2022 > Organisers
Senior Lecturer, Information School, University of Sheffield
Jo Bates is Senior Lecturer in the Information School at the University of Sheffield. Jo’s research in Critical Data Studies covers four thematic areas: data cultures, data journeys & friction, climate & environmental data, and digital labour. Jo is currently leading the Patterns in Practice project which explores how practitioners’ beliefs, values and feelings interact to shape how they engage with and in data mining and machine learning across science, education and the arts. Other current projects include Living with Data and Net-zero Data Frictions.
Research Assistant, Department of Sociological Studies, University of Sheffield
Monika Frątczak completed her PhD this year at the Department of Sociological Studies, University of Sheffield. Her research explored emotional responses and (potential) democratic participation through data visualisation about climate change in two different national contexts. She is currently working on the Living with Data project. She has also worked as a research assistant with Ozge Ozduzen mapping and visualising inequalities in vaccine hesitancy and with Chris W Anderson, Giorgia Aiello and Helen Kennedy on ‘Generic Visuals in the News’.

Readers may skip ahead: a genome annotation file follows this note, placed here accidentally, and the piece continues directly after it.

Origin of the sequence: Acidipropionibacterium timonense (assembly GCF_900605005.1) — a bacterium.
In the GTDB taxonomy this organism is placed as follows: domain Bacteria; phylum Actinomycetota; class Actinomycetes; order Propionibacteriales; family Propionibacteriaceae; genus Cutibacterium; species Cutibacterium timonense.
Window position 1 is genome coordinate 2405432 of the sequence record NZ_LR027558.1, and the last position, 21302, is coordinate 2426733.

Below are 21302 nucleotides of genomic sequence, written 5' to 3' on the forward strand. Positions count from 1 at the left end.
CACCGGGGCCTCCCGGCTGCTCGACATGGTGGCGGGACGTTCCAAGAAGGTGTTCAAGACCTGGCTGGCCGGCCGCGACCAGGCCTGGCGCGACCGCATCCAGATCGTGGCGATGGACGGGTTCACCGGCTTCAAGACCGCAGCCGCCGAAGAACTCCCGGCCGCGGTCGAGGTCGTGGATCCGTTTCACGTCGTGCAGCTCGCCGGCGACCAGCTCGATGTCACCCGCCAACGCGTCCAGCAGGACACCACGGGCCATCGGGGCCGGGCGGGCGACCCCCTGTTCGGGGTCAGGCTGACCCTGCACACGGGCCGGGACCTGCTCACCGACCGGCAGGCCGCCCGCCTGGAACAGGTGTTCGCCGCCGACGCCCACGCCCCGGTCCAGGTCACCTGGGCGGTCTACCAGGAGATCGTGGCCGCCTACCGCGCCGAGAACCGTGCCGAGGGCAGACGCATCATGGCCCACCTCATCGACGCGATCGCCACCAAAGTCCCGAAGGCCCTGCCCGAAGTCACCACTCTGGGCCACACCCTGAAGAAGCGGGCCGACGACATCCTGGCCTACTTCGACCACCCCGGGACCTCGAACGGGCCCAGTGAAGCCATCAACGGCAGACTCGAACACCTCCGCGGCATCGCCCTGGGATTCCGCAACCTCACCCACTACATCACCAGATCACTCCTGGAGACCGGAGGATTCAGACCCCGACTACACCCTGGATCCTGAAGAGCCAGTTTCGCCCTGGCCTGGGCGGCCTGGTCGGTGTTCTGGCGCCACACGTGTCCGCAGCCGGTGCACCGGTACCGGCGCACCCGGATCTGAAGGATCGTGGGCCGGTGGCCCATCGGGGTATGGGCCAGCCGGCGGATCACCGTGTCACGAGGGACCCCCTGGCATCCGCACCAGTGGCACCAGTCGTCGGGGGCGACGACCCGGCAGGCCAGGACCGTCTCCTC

Lecturer in Digital Media and Society, Department of Sociological Studies, University of Sheffield
Ysabel Gerrard joined the Department of Sociological Studies in September 2017, having completed her PhD at the School of Media and Communication, University of Leeds and spending some time as an Intern at Microsoft Research New England. In addition to her research and teaching, Ysabel is the Chair of the European Communication Research and Education Association (ECREA) Digital Culture and Communication Section (2021-2022), and a member of Facebook’s Suicide and Self-Injury (SSI) Advisory Board. She often talks to the press about her research and has appeared in venues like BBC Woman’s Hour, BBC News, The Guardian, The Independent, NBC News, The Washington Post and WIRED.’
Professor of Digital Society, Department of Sociological Studies, University of Sheffield